** UPDATE 11/24 - Tunecore struck a deal with INDMusic
to collect YouTube ad revenue for TCP and Tunecore distribution customers.

Artists covering your song needing to pay you mechanical royalties:

In the US, if you want to cover someone's song, you must either purchase a compulsory mechanical license or report directly to the publisher of the song you're covering (and pay them the statutory rate). Most people think the only way to do this is through Harry Fox Agency (HFA). They are the biggest company that licenses and most major publishers use HFA to administer these licenses. It currently costs 9.1 cents (in the US - and near that around the world) per unit to cover someone's song. Meaning, if you sell 1000 downloads (of a song you didn't write - like "I Knew You Were Trouble") you must pay $91 for a compulsory mechanical license so the songwriter/publisher receives the proper mechanical royalties. HFA charges 1 cent per stream (up to 10,000 streams).

If someone wants to cover your song they must email to request a mechanical license. There is no easy, online system setup like SongFile on the (HFA) website to do this (yet). However, this information isn't listed anywhere on TuneCore's site (or HFA website). I had to ask the president. Most likely non-label artists aren't going to hunt down where to buy the compulsory mechanical license. If you find someone out there who has covered your song, you can ask TuneCore to get them to pay for the proper license. TuneCore will register your songs with HFA so that someone looking to obtain a license from HFA will see the song listed on the website with TuneCore listed as the administer (not HFA).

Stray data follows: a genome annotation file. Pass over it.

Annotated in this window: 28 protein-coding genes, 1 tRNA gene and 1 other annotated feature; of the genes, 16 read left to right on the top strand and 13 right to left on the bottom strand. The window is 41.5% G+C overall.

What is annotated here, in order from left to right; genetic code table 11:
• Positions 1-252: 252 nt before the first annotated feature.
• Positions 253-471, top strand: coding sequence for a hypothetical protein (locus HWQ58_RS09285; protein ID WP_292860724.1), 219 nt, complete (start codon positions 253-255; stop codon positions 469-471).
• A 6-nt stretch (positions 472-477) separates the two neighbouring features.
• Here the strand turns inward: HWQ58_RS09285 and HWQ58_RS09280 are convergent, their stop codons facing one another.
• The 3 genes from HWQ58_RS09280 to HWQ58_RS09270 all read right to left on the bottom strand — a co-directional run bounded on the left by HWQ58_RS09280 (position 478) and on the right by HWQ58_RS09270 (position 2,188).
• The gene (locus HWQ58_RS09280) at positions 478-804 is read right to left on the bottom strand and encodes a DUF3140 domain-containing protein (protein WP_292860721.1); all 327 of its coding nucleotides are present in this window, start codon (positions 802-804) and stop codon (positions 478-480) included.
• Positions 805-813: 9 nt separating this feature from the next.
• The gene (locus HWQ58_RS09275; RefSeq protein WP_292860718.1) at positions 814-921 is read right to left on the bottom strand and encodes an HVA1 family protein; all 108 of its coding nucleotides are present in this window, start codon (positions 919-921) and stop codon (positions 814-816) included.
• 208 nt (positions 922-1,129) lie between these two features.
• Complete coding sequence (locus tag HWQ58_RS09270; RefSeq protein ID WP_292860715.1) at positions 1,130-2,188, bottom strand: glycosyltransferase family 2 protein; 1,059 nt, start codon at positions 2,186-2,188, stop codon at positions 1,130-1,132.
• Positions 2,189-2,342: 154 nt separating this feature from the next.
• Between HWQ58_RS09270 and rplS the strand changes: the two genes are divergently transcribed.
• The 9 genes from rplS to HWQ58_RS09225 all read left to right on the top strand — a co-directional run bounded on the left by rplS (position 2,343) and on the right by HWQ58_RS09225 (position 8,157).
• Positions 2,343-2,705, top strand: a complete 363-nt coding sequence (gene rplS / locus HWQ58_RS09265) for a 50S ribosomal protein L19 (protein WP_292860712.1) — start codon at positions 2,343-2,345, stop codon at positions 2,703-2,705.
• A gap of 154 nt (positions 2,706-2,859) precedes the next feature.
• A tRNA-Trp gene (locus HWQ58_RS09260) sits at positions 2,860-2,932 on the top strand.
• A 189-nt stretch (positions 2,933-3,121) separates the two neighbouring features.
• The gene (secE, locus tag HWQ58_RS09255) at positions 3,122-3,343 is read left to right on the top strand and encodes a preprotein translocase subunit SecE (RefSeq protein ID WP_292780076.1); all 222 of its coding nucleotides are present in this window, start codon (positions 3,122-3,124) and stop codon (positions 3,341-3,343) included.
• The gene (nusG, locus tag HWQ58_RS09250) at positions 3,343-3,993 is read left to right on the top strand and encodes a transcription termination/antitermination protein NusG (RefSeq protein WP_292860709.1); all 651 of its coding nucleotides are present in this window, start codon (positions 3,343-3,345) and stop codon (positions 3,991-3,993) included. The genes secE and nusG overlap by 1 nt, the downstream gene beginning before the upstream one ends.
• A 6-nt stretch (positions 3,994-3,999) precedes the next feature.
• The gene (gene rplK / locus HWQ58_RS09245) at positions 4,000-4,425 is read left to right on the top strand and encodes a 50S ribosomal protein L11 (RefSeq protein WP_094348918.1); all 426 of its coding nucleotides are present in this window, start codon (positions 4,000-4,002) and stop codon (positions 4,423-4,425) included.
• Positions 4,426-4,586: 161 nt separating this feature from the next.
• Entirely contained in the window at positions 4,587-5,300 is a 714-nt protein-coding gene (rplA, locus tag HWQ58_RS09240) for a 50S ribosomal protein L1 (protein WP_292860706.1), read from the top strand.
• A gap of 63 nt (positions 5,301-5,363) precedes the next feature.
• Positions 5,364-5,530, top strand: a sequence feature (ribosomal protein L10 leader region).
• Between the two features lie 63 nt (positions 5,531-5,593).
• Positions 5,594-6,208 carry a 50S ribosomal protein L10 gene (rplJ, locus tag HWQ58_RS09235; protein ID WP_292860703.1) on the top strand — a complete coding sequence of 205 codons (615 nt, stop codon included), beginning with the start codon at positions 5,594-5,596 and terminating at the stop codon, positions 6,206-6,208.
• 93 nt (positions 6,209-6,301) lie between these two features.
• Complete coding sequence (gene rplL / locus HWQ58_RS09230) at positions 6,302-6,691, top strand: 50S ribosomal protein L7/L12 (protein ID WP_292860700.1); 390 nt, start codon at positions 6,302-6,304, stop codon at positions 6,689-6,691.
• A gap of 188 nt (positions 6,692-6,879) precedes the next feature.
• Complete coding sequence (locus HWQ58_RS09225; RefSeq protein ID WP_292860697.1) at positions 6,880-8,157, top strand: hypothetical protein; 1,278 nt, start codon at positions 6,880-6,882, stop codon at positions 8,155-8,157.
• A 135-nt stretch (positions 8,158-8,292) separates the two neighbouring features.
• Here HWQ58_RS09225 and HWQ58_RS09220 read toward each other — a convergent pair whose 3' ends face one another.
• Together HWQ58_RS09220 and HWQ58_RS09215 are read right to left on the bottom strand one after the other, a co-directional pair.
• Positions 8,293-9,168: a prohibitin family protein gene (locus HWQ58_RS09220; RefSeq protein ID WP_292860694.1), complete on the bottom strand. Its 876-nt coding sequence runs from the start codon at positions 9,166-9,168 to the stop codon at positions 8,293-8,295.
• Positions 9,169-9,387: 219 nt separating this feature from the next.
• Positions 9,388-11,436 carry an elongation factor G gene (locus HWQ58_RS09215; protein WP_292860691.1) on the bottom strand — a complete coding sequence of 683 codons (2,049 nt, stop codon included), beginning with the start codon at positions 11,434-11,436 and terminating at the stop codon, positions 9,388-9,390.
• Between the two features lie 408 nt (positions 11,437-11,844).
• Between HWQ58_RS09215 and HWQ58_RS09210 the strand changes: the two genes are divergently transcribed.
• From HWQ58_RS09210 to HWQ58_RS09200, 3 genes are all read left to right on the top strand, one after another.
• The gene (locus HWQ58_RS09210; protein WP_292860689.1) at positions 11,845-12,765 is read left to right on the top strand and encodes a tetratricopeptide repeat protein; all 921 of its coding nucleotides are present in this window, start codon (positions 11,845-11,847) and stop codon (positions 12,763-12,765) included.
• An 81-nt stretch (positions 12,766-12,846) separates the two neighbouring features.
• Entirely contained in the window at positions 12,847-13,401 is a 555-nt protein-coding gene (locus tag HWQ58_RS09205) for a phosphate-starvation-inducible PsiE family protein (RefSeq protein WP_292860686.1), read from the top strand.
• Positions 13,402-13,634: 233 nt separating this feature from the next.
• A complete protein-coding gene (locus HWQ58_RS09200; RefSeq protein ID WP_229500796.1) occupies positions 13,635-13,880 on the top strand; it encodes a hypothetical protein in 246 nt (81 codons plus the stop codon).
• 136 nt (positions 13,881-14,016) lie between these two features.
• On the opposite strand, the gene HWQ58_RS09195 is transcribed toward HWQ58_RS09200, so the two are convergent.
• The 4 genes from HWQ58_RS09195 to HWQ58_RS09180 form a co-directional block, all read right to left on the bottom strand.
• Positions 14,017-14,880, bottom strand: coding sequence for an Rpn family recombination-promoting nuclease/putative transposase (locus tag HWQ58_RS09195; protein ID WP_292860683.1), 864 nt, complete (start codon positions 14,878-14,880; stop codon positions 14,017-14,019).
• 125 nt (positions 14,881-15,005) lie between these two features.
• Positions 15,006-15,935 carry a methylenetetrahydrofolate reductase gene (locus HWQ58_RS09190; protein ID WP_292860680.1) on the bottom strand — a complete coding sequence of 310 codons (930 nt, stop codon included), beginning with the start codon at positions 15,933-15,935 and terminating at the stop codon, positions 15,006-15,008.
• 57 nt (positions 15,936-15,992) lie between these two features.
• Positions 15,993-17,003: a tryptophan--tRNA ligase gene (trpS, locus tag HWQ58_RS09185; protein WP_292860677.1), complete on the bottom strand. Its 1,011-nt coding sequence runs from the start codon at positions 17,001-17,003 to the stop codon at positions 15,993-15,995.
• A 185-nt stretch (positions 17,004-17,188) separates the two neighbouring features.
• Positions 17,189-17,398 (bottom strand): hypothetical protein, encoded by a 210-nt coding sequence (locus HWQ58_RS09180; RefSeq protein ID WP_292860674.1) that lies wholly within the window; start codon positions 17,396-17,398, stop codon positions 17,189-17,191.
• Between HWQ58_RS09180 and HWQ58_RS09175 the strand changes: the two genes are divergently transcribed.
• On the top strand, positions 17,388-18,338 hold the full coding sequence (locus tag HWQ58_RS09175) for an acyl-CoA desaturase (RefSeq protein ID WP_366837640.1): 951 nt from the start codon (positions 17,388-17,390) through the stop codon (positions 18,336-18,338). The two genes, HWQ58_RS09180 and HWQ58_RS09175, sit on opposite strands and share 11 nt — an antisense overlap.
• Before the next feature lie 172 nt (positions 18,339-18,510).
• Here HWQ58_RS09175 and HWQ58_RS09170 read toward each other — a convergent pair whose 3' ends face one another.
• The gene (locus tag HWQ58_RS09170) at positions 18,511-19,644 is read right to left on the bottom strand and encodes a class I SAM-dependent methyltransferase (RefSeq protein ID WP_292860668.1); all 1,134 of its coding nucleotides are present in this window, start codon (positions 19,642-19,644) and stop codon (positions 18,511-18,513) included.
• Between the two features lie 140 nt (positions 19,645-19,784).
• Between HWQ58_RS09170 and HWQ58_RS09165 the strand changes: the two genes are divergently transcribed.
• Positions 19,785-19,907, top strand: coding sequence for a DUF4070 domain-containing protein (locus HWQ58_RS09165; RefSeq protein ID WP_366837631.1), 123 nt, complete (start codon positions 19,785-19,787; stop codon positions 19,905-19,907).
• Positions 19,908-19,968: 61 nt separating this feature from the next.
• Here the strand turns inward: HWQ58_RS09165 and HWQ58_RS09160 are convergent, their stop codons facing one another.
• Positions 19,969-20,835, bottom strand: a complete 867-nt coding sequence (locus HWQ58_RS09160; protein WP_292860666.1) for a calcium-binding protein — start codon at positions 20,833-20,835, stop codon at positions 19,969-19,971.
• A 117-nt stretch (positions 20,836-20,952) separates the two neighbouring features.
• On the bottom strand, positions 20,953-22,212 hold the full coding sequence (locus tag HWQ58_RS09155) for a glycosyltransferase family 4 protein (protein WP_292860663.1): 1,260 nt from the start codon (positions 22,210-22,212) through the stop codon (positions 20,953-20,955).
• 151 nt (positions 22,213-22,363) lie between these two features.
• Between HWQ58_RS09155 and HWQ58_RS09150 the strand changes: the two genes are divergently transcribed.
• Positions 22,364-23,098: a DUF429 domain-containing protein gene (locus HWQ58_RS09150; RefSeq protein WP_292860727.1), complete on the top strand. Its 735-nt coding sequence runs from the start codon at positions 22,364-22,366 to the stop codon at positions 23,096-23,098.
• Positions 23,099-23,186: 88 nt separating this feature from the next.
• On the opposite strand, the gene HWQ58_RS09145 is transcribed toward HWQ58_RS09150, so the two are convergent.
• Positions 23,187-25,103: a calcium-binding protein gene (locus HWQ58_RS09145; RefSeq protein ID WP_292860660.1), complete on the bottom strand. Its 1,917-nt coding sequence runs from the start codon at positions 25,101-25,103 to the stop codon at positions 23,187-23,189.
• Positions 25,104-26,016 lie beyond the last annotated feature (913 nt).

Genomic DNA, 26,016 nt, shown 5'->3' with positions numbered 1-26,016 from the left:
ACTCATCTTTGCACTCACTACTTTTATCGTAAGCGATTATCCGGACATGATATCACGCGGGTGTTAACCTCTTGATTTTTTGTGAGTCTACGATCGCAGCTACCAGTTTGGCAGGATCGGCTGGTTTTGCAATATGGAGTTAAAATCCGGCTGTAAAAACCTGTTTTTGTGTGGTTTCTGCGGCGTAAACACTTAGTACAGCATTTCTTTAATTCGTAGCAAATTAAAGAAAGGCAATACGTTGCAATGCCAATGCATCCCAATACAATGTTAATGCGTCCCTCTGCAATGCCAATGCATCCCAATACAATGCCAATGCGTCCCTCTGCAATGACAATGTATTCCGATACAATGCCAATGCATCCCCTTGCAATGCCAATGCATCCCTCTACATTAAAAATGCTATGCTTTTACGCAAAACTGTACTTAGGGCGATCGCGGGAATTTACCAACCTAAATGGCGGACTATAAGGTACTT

CBP uses Harry Fox Agency and SongFile to grant compulsory mechanical licenses.

**Update 11/20/13 - CD Baby uses HFA and SongFile to grant compulsory mechanical licenses. This has changed since I posted this article and the "winner" changed because of this.

Sync Licensing With CBP, TCP or Others (Exclusive Admin Rights)

Both CD Baby (via Rumblefish) and TuneCore Publishing have in place licensing pitching services. They have both setup sites listing all of their songs where music supervisors can browse and find songs for their TV shows, movies, commercials, video games, etc. This is a nice thought. I've never heard of music supervisors actually doing this. If you have, please say so in the comments section.

Even if they're not actively pitching your songs to music supervisors to get them placed on TV shows/movies/commercials etc, (they have thousands of songwriters), they still need to be able to collect your publishing royalties from around the world. They can't have multiple publishing companies all claiming administration rights (or ownership) all hunting down the same royalties. Both CBP and TCP require exclusive administration rights (fair).

HOWEVER, you can sign non-exclusive licensing agreements with other companies (I have a couple) if they retitle your songs. Meaning, if there's a licensing company who is super stoked about your album and wants to ACTIVELY pitch it to music supervisors for film/TV/commercials, you can sign an agreement with them and they will change the title of your songs (from "Last Day" to "PH Last Day" or something - PH could stand for Placement House or whatever). This won't interfere with either service. BTW most licensing companies take 50% of the sync fee and of the publishing royalties.